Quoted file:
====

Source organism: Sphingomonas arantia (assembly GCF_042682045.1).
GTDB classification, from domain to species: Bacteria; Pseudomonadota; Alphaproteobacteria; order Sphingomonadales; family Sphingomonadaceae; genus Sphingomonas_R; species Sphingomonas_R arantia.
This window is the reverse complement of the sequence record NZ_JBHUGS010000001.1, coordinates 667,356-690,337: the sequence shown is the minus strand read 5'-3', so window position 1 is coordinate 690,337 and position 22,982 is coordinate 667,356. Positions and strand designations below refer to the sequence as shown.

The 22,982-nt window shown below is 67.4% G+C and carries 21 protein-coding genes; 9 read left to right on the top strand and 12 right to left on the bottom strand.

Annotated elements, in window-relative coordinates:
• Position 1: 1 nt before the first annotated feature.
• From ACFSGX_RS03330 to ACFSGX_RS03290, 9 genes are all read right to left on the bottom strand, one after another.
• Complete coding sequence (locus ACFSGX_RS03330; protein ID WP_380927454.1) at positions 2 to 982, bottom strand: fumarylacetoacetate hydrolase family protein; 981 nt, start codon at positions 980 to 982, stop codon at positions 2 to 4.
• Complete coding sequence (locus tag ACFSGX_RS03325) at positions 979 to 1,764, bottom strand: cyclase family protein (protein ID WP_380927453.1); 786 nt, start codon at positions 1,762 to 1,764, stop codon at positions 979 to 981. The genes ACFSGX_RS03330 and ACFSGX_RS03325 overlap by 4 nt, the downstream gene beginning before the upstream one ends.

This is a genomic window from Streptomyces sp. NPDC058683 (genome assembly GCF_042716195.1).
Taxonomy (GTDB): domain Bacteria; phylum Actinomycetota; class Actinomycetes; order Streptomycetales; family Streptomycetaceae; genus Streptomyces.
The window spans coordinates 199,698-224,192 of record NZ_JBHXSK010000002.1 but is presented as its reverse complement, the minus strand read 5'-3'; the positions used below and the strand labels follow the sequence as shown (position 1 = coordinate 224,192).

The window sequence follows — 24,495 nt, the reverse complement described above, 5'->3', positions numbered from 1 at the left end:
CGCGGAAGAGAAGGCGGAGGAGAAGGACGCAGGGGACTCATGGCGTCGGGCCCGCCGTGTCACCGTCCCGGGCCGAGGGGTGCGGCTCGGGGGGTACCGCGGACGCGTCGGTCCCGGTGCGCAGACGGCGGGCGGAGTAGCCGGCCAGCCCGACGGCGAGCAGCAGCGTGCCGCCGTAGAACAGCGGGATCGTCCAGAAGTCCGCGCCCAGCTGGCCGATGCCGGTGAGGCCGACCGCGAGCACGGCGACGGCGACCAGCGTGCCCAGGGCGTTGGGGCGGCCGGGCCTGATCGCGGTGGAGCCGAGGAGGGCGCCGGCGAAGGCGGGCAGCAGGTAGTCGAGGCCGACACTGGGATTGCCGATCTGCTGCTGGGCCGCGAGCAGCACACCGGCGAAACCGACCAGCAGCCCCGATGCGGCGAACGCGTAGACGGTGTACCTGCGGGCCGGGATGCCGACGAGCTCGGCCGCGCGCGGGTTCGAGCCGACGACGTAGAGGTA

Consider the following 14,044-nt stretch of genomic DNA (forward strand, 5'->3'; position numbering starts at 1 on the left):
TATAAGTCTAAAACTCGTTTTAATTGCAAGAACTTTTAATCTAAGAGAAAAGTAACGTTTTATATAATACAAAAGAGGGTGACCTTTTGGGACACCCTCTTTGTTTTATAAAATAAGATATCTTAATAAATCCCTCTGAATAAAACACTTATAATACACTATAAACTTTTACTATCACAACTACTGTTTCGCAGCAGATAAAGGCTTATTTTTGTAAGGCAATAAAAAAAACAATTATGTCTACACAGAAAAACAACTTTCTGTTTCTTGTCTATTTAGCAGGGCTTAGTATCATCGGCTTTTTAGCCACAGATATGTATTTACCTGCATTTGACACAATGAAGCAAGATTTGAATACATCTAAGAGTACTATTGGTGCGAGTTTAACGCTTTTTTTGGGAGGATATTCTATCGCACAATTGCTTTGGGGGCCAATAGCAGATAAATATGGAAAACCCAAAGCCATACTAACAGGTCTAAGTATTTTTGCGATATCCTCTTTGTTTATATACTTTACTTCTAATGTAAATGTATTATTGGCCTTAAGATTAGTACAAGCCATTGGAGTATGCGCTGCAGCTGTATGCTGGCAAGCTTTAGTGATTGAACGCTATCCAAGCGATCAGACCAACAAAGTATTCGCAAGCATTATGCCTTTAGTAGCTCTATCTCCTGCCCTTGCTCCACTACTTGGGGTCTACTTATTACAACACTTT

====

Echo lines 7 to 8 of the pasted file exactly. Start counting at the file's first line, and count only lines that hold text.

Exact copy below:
• From ACFSGX_RS03330 to ACFSGX_RS03290, 9 genes are all read right to left on the bottom strand, one after another.
• Complete coding sequence (locus ACFSGX_RS03330; protein ID WP_380927454.1) at positions 2 to 982, bottom strand: fumarylacetoacetate hydrolase family protein; 981 nt, start codon at positions 980 to 982, stop codon at positions 2 to 4.